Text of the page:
Wildlife officials in Colorado said an elk was wandering in the wild with a tire around its neck for two years before it was finally removed by Wildlife Officers Scott Murdoch and Dawson Swanson. Photo courtesy of Colorado Parks and Wildlife
Oct. 12 (UPI) -- Wildlife officers in Colorado finally were able to free a bull elk that was spotted wandering with a tire around its neck for at least two years.
Colorado Parks and Wildlife said the elk was spotted south of Pine Junction on Saturday, and officers responded to search the area. The agency said it was the fourth time in the past week that officers attempted to locate and tranquilize the elk.
Wildlife officers Scott Murdoch and Dawson Swanson successfully tranquilized the animal and cut through its antlers so the tire could be lifted off of the 600-pound elk's head.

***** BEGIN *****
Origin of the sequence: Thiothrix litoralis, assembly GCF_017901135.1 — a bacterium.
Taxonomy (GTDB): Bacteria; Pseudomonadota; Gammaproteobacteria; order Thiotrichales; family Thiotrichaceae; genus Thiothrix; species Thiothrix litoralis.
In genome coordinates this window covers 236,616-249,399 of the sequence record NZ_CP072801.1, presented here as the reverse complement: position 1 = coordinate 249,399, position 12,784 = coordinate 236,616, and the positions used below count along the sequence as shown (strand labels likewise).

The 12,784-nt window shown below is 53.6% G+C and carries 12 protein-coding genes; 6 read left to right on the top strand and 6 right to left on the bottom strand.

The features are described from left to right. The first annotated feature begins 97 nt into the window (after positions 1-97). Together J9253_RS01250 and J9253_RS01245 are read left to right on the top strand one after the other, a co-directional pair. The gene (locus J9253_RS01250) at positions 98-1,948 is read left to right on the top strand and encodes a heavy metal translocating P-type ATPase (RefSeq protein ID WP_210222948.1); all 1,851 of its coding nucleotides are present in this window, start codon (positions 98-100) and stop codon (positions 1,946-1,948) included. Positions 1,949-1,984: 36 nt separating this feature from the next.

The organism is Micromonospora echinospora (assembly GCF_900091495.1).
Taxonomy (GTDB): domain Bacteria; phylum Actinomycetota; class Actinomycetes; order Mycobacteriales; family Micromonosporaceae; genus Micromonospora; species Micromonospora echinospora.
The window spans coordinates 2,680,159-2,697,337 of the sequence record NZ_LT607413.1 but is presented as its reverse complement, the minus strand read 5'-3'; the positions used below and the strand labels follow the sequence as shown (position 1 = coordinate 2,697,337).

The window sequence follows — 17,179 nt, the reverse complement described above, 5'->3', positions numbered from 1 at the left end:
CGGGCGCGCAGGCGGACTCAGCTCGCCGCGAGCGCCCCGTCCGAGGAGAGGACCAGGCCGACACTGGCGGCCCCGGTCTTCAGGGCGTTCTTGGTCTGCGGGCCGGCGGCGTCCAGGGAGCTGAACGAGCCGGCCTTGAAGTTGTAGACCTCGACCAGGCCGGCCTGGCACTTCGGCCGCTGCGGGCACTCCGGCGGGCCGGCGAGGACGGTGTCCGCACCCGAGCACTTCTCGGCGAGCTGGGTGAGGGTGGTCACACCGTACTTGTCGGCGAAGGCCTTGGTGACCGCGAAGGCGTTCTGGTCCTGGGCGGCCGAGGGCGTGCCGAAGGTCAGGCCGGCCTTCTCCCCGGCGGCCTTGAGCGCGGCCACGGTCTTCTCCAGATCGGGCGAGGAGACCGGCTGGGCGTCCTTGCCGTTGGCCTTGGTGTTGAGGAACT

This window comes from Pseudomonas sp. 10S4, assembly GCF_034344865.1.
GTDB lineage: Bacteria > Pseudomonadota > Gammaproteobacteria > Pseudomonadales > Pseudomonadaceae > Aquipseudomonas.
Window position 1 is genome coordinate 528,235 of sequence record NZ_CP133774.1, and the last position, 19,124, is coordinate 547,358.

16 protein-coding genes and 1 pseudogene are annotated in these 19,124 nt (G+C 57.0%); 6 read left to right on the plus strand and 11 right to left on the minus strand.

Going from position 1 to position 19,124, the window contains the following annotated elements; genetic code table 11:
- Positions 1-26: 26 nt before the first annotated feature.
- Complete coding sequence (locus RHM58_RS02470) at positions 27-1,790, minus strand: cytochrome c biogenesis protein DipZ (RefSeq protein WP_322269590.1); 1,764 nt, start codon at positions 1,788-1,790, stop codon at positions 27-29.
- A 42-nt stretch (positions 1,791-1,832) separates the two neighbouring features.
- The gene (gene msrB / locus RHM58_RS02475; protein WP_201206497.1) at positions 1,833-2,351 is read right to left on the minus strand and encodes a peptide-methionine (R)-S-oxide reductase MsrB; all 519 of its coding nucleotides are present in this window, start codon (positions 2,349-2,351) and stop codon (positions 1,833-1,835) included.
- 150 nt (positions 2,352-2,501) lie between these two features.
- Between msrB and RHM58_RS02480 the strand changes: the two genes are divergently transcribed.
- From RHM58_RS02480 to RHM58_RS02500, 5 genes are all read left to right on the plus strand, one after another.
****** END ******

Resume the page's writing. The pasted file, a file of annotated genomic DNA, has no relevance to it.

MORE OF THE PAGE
"It was tight removing it," Murdoch said in a CPW news release. "It was not easy for sure, we had to move it just right to get it off because we weren't able to cut the steel in the bead of the tire. Fortunately, the bull's neck still had a little room to move."
Murdoch said the decision was made to cut through the elk's antlers when the officers discovered they wouldn't be able to cut through tire.
"We would have preferred to cut the tire and leave the antlers for his rutting activity, but the situation was dynamic and we had to just get the tire off in any way possible," he said.
Parks and Wildlife said the 4 1/2-year-old elk first had been spotted with the tire around its neck about two years earlier. Officials said numerous attempts were made to locate the elk to remove the tire, but officers were unsuccessful until the latest outing.
The elk was released at the scene, minus about 35 pounds of tire and debris.